First impressions are key when you visit a city for the first time. Aside from the fact that we missed our connecting flight and had to spend a very short night in Chicago, I was looking forward to spending a week in the home of the blues and the birthplace of rock and roll.
One of the best ways to get a sense of the soul of a city is through its local food. We were quickly recommended to try the Trolley Stop Market at 704 Madison Avenue. We had flown out of Chicago early that morning and we hadn't had a bite to eat. Our stomachs were growling.
As soon as we walked through the door, one of my favorite soul tunes was coming out of the speakers. If this was any indication of how my week was going to be, this was a good sign.
Part market, part art gallery, this restaurant is one unique place. With paintings of blues musicians, done by artists from the area covering the walls, I felt right at home. Just like their motto states: "Farmer owned. Farmer operated", you can bet that only fresh ingredients are used here.
As we sit at the bar, I thought that there could not be a better way to start the journey than to taste the local beer. Right after I had ordered a pint of Ghost River Oatmeal Stout, I realized that everybody around me was eating brunch. I explained my predicament to the server behind the bar and he nonchalantly said: "Have you ever had coffee in you beer?" That could be a non-conventional way to start a brunch and I was eager to try something new.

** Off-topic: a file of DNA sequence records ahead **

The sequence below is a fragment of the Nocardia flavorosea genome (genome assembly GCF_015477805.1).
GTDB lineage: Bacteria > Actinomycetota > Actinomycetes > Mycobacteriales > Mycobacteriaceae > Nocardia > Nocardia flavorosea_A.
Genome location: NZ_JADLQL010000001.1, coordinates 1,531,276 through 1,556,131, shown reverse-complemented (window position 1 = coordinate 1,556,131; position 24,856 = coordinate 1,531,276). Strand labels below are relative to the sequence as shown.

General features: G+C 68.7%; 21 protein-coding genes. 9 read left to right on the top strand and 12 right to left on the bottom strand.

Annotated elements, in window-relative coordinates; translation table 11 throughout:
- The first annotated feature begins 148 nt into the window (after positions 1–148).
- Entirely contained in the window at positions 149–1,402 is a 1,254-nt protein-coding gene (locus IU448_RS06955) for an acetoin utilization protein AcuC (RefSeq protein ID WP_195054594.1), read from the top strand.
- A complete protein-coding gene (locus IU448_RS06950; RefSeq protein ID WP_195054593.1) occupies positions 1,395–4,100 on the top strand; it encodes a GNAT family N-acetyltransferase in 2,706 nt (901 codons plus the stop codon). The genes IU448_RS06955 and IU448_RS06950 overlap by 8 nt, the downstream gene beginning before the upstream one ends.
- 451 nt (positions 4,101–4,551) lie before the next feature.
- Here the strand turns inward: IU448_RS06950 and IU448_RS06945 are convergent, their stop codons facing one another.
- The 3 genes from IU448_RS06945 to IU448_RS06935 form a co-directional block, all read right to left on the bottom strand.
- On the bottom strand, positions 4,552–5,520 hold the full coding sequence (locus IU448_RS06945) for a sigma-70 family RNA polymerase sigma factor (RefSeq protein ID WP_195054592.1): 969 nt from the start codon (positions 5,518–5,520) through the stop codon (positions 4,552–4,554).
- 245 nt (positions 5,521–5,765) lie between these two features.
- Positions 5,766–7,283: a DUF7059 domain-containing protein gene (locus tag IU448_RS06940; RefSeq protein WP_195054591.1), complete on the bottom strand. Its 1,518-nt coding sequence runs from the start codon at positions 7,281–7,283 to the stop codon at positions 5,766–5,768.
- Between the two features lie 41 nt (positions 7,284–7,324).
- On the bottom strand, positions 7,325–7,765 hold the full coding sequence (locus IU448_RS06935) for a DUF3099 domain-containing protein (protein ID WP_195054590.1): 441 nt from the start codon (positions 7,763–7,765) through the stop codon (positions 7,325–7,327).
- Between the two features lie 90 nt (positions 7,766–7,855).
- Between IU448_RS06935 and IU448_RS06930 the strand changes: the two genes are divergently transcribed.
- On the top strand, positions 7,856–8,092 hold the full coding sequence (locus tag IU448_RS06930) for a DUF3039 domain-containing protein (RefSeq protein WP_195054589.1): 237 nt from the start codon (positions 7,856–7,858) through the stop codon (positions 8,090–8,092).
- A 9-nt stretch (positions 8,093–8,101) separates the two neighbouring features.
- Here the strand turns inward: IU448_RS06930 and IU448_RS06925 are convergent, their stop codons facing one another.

After the initial adjustment of drinking luke warm beer, I was happy with my choice. The meal was just as tasty. Nothing too out of the ordinary but oh so good! An egg, cheese and sausage sandwich with a side of hash brown really hit the spot.
My girlfriend had the Whitton Farms shitake, sarrell, spinach, and ricotta omelet. We were unfamiliar with what sarrell was, but the green leaf with its subtle hint a lemon flavor blended well with all the other ingredients.
Memphis, you have won us over already! Now, off to visit the birthplace of rock and roll, Sun Studios.